The statements by Yağız Özgen in the text below are quoted from the booklet prepared as an annex to the exhibition titled “A Bit of Unruly Complexity” curated by Misal Adnan Yıldız.
“In the exhibition, I will be applying some of the sketches, instructions and drafts I have made for a potential mural to a wall in the gallery that has been spared for this work. I find it crucial to think about how the time and space I am in is organized when creating an image to represent objects in our environment or issues in our minds. Often when I paint, I think about how time and space are organized, instead of thinking about the content of the painting, what kind of changes occur in time and space in the meantime. For this reason, I try not to separate the environmental components of the process of painting from the painting itself. The work in the exhibition has a similar approach. It consists of components that are not seen as “part of the painting” in the traditional sense: instructions that symbol- ize the situations a hypothetical painter is supposed to find themselves in when painting a mural, sketches representing the area where the painting would be done, formulas to be applied to achieve the intended colors, and paint stains left over from experimentation.
For me, the ability to approach the objects in our environment in a non-differentiating and indifferent manner is crucial when doing art. I try to take this further in every other exhibition. I am mindful when I approach the ac- id-free paper, the wooden brackets, the leftover nails, the moldy leftover paint, the threads hanging over the edge of the canvas, a quickly scribbled formula, the packing tape, and the verbal events about them in the same way that I am when approaching the painting. Of course, there is no limit to this.
But when I am mindful enough, I realize that a painting is not an entity to REPRESENT the complex nature of the world; on the contrary, it is itself another complex to EXEMPLIFY the complex nature of the world. Thus the painting is no longer a static object, but a dynamic network. Just like the larger complexes of which it is a component. It is not a static thing whose meaning does not change when its space and time alter, but rather a sequence of events the meaning of which does change with space and time. Every time I focus on where this pattern begins and ends, I encounter ambiguous boundaries. My work in the exhibition aims to point to these ambiguous boundaries in that I am not sure where the painting begins and ends.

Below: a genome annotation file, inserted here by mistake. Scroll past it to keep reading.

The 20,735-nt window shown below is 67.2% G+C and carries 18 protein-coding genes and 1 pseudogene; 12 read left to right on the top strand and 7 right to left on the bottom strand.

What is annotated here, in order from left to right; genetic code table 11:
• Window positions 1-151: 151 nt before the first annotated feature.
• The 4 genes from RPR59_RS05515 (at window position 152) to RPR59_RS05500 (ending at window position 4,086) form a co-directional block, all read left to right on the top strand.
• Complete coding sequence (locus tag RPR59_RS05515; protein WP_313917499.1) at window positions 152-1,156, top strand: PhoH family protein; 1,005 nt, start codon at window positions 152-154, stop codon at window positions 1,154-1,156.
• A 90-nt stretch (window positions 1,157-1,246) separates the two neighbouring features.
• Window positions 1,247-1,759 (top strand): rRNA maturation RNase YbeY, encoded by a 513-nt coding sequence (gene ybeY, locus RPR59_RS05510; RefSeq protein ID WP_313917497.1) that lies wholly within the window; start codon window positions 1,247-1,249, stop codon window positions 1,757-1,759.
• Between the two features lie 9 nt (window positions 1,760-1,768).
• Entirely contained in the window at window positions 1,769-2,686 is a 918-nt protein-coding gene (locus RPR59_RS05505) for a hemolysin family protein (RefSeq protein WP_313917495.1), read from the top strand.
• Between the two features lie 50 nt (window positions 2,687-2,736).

The term “complex” has been used across many different contexts in many different terminologies. Since I am highly interested in the natural sciences and analytic philosophy of science, my remarks are based on the definition of the term within this tradition. Complex means to me an aggregate (of masses) that performs a derivative function which individual parts do not possess. This can be a simple table with a support and a top, just like it can be the organization of a workshop, a family, or a sudden change in the weather. The aggregate is not supposed to be a static object; it can be a series of events, as long as it fulfills a derivative function that the components do not have separately. I realize that my answer is very general, but basically I think that when we make art we are asking questions about these kinds of things that look simple at first glance, but turn out to be highly complex when paid close attention.”